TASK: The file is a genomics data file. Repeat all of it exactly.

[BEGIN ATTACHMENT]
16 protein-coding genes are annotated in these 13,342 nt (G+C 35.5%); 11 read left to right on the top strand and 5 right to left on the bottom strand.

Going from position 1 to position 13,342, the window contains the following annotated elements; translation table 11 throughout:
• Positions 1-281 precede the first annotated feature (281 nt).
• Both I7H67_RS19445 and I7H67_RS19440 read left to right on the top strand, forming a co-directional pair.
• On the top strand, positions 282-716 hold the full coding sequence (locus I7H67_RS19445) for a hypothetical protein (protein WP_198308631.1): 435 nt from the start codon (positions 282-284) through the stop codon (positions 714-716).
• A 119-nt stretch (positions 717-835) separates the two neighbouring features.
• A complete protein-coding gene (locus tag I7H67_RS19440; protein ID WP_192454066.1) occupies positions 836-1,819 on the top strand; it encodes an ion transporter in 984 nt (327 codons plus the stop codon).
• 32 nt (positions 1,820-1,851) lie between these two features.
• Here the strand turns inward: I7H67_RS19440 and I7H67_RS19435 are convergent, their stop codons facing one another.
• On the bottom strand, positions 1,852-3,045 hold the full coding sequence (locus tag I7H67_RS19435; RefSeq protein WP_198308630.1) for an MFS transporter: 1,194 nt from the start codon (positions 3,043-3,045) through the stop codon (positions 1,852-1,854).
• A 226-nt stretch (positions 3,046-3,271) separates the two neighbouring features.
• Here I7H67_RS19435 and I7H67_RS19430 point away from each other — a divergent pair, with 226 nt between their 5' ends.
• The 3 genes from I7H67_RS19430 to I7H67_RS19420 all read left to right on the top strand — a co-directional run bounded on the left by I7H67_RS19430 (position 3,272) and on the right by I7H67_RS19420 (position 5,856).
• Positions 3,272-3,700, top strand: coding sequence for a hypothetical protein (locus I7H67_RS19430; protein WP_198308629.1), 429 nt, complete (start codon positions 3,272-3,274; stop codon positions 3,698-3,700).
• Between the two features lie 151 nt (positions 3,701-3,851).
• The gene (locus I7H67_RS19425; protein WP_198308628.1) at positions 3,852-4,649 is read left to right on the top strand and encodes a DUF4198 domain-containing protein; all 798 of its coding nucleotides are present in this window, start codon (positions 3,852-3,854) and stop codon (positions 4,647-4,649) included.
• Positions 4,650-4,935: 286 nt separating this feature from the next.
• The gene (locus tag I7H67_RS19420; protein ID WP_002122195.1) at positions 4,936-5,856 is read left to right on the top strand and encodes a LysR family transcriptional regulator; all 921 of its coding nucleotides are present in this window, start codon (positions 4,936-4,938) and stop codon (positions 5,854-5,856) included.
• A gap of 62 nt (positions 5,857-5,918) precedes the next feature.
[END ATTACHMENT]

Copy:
16 protein-coding genes are annotated in these 13,342 nt (G+C 35.5%); 11 read left to right on the top strand and 5 right to left on the bottom strand.

Going from position 1 to position 13,342, the window contains the following annotated elements; translation table 11 throughout:
• Positions 1-281 precede the first annotated feature (281 nt).
• Both I7H67_RS19445 and I7H67_RS19440 read left to right on the top strand, forming a co-directional pair.
• On the top strand, positions 282-716 hold the full coding sequence (locus I7H67_RS19445) for a hypothetical protein (protein WP_198308631.1): 435 nt from the start codon (positions 282-284) through the stop codon (positions 714-716).
• A 119-nt stretch (positions 717-835) separates the two neighbouring features.
• A complete protein-coding gene (locus tag I7H67_RS19440; protein ID WP_192454066.1) occupies positions 836-1,819 on the top strand; it encodes an ion transporter in 984 nt (327 codons plus the stop codon).
• 32 nt (positions 1,820-1,851) lie between these two features.
• Here the strand turns inward: I7H67_RS19440 and I7H67_RS19435 are convergent, their stop codons facing one another.
• On the bottom strand, positions 1,852-3,045 hold the full coding sequence (locus tag I7H67_RS19435; RefSeq protein WP_198308630.1) for an MFS transporter: 1,194 nt from the start codon (positions 3,043-3,045) through the stop codon (positions 1,852-1,854).
• A 226-nt stretch (positions 3,046-3,271) separates the two neighbouring features.
• Here I7H67_RS19435 and I7H67_RS19430 point away from each other — a divergent pair, with 226 nt between their 5' ends.
• The 3 genes from I7H67_RS19430 to I7H67_RS19420 all read left to right on the top strand — a co-directional run bounded on the left by I7H67_RS19430 (position 3,272) and on the right by I7H67_RS19420 (position 5,856).
• Positions 3,272-3,700, top strand: coding sequence for a hypothetical protein (locus I7H67_RS19430; protein WP_198308629.1), 429 nt, complete (start codon positions 3,272-3,274; stop codon positions 3,698-3,700).
• Between the two features lie 151 nt (positions 3,701-3,851).
• The gene (locus I7H67_RS19425; protein WP_198308628.1) at positions 3,852-4,649 is read left to right on the top strand and encodes a DUF4198 domain-containing protein; all 798 of its coding nucleotides are present in this window, start codon (positions 3,852-3,854) and stop codon (positions 4,647-4,649) included.
• Positions 4,650-4,935: 286 nt separating this feature from the next.
• The gene (locus tag I7H67_RS19420; protein ID WP_002122195.1) at positions 4,936-5,856 is read left to right on the top strand and encodes a LysR family transcriptional regulator; all 921 of its coding nucleotides are present in this window, start codon (positions 4,936-4,938) and stop codon (positions 5,854-5,856) included.
• A gap of 62 nt (positions 5,857-5,918) precedes the next feature.